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Gov. Parson. Photo: State of Missouri.

State senator criticizes Parson’s position to accept more refugees

Missouri Gov. Mike Parson recently announced that the state is willing to accept refugees. That position is not sitting well with at least one state senator who sees it as a burden on taxpayers.

Sen., Bob Onder, R-Lake St. Louis, said Parson and other Republican governors have been “guilted” into continuing to accept international refugees to their states. Last September, President Donald Trump issued an executive order requiring states and local governments to submit written consent if they want to continue letting refugees resettle in their communities.

President Trump expended considerable political capital to give governors the opportunity to choose whether or not the refugee resettlement program is right for their states,” he said. “By governors saying ‘No, we’re going to side with the status quo over our president,’ I think in many cases they did not do what’s best for their states.”

READ: Supreme Court rules in favor of Trump administration on refugees

The move to accept additional refugees costs too much social welfare money when the state has more-pressing needs, Onder said.

According to the Federation for Immigration Reform, the cost of resettling one refugee has a tremendous impact on state and federal budgets:

  • The cost per refugee to American taxpayers just under $79,600 in the first five years after a refugee is resettled in the U.S.;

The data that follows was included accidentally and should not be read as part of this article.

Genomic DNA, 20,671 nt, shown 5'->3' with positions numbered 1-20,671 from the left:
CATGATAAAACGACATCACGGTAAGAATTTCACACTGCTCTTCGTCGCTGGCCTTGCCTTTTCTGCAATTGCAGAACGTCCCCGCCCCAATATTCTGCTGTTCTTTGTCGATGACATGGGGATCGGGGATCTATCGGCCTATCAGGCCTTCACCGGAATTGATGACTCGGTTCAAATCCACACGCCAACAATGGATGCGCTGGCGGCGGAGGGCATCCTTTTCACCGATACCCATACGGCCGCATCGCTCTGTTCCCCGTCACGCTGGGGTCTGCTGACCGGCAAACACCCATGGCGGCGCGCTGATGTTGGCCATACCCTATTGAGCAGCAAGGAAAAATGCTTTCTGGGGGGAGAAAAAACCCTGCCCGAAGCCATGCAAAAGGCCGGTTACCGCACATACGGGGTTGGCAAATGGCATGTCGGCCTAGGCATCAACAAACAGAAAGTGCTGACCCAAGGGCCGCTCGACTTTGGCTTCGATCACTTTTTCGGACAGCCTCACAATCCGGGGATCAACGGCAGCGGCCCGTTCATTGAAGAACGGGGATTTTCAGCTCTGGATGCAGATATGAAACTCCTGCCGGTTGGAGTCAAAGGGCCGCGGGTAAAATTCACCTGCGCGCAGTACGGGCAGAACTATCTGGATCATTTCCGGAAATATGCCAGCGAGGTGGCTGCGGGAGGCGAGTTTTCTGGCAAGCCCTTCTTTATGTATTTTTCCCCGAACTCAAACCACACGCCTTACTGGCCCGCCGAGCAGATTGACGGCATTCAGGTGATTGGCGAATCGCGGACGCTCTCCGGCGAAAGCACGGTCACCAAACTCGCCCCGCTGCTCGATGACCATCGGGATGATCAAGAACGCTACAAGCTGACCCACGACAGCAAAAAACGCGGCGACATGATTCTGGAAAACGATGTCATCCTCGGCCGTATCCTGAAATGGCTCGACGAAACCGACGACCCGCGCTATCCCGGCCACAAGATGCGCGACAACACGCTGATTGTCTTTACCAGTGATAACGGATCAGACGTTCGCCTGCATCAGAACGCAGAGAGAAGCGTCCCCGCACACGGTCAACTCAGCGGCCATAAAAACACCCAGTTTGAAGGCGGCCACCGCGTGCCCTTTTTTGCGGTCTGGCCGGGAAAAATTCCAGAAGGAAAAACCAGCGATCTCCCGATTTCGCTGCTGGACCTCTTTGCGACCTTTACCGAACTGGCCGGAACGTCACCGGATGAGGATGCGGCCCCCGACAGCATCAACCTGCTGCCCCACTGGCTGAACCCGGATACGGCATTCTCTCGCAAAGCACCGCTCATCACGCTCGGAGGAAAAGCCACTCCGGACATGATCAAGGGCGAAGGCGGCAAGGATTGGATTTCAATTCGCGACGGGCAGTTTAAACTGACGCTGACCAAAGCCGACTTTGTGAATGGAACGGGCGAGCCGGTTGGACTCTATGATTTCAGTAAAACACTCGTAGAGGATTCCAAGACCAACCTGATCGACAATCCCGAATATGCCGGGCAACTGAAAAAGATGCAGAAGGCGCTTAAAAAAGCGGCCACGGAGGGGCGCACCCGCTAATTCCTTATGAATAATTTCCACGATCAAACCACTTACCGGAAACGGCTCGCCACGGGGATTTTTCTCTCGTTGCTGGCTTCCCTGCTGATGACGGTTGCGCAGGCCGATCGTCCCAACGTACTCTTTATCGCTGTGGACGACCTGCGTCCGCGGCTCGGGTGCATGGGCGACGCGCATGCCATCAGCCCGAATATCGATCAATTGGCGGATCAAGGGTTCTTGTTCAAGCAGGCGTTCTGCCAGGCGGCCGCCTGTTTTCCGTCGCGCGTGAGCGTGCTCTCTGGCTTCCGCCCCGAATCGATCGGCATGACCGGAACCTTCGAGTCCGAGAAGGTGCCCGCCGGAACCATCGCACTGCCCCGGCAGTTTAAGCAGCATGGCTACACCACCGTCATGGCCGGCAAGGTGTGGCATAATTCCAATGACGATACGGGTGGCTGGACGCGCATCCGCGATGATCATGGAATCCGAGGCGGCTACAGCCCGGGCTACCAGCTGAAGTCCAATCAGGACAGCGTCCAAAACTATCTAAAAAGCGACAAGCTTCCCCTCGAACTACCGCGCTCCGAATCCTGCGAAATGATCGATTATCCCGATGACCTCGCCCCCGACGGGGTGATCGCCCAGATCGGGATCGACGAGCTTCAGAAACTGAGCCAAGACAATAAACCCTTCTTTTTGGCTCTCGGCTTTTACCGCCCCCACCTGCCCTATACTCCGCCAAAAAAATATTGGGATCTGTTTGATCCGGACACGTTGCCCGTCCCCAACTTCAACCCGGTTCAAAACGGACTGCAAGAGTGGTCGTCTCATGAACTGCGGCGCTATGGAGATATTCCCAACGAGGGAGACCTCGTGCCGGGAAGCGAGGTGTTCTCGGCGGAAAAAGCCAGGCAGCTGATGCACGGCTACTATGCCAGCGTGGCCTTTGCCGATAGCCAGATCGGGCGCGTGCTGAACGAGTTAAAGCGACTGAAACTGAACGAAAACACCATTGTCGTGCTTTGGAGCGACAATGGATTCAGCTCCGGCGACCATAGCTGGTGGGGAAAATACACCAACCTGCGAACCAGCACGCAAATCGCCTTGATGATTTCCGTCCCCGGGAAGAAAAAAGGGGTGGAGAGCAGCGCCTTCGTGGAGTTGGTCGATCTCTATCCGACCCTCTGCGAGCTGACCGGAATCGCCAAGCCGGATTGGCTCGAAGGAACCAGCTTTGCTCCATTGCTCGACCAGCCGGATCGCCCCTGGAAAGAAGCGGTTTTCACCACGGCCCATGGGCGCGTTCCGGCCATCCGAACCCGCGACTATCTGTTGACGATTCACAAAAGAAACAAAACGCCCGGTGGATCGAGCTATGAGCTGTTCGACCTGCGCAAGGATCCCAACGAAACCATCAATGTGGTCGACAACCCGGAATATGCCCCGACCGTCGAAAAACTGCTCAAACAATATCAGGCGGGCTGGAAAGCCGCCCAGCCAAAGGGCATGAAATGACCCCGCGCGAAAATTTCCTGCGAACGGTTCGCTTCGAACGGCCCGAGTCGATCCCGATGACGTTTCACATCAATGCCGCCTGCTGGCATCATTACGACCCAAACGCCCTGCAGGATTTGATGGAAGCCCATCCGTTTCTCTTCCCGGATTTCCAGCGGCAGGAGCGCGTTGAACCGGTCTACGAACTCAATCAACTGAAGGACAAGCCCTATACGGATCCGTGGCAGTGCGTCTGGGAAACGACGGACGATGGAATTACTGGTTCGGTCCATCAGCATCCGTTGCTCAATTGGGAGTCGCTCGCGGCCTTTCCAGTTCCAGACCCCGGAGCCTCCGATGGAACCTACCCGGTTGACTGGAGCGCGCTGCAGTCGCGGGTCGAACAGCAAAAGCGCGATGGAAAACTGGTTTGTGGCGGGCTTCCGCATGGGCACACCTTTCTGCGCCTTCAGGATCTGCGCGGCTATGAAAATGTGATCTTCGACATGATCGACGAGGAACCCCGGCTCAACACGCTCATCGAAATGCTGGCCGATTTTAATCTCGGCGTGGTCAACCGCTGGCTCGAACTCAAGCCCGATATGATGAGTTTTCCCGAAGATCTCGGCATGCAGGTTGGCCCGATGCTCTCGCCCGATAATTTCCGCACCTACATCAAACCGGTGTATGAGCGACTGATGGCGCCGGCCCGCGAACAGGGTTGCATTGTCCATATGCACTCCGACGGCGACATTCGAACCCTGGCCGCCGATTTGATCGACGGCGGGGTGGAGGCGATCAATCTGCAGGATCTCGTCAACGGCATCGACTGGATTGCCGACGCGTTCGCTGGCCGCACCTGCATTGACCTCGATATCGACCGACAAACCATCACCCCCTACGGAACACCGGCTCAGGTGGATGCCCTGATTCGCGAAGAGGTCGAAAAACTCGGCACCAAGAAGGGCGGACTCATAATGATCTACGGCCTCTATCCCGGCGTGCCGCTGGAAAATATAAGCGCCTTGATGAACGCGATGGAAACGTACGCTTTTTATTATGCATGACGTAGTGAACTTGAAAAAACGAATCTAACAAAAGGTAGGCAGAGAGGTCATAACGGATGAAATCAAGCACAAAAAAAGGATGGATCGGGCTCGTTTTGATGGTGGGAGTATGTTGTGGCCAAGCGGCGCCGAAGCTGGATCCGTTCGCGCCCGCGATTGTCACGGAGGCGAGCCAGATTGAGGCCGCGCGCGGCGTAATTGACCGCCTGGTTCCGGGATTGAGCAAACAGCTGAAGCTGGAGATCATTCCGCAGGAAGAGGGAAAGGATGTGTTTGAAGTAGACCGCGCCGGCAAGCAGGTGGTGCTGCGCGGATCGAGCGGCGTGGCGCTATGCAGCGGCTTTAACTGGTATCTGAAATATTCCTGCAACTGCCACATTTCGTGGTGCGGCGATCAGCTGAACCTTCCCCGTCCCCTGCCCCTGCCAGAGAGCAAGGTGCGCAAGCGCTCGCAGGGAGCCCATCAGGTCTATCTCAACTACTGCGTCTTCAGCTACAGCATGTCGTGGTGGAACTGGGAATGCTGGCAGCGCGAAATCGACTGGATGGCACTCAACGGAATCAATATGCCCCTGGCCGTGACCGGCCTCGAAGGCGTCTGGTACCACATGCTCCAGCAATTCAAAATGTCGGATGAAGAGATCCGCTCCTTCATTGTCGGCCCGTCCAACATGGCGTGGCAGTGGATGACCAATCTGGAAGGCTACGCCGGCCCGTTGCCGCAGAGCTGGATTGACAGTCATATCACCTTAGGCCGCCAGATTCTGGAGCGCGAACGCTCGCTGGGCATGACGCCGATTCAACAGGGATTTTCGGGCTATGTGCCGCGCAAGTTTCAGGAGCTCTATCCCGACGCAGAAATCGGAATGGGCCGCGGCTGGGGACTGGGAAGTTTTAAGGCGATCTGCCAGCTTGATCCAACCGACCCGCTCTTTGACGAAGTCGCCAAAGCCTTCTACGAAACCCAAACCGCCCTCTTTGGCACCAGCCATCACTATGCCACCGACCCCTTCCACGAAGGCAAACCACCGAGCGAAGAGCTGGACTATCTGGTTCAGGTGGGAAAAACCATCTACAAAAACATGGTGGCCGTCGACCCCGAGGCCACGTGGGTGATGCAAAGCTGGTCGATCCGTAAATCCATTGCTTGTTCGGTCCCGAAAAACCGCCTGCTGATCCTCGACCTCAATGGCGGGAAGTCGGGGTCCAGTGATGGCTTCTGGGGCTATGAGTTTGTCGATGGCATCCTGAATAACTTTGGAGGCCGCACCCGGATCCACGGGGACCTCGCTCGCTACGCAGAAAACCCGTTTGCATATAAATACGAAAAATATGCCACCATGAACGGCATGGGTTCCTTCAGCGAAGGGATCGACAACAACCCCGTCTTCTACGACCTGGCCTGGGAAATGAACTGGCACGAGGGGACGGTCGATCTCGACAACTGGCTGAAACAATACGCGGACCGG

• In 2016, the State Department spent nearly $545 million to process and resettle refugees, including $140,389,177 on transportation costs;
  • Of the $1.8 billion in resettlement costs, $867 billion was spent on welfare alone;
  • In their first five years, approximately 54 percent of all refugees will hold jobs that pay less than $11 an hour;
  • $71 million will be spent to educate refugees and asylum-seekers, a majority of which will be paid by state and local governments.
  • Over five years, an estimated 15.7 percent of all refugees will need housing assistance, which is roughly $7,600 per household in 2014 dollars.

“Refugee resettlement programs, they’re very lucrative for the social service agencies that participate in them, but they impose big costs on the taxpayers of those states –- social welfare costs, costs of multi-lingual education when the refugees don’t speak English,” he said. “We know we’re at a time when we have teachers who are very poorly paid, and we’d like to pay them more. The governor talks all the time about needing more money for transportation infrastructure and workforce development. And law enforcement needs our support — we have record high murder rates in St. Louis and Kansas City.”

Onder, in his final Missouri Senate term, said Trump is committed to revamping the federal immigration system.

READ: Refugees in Kansas seeing shift in those that offer assistance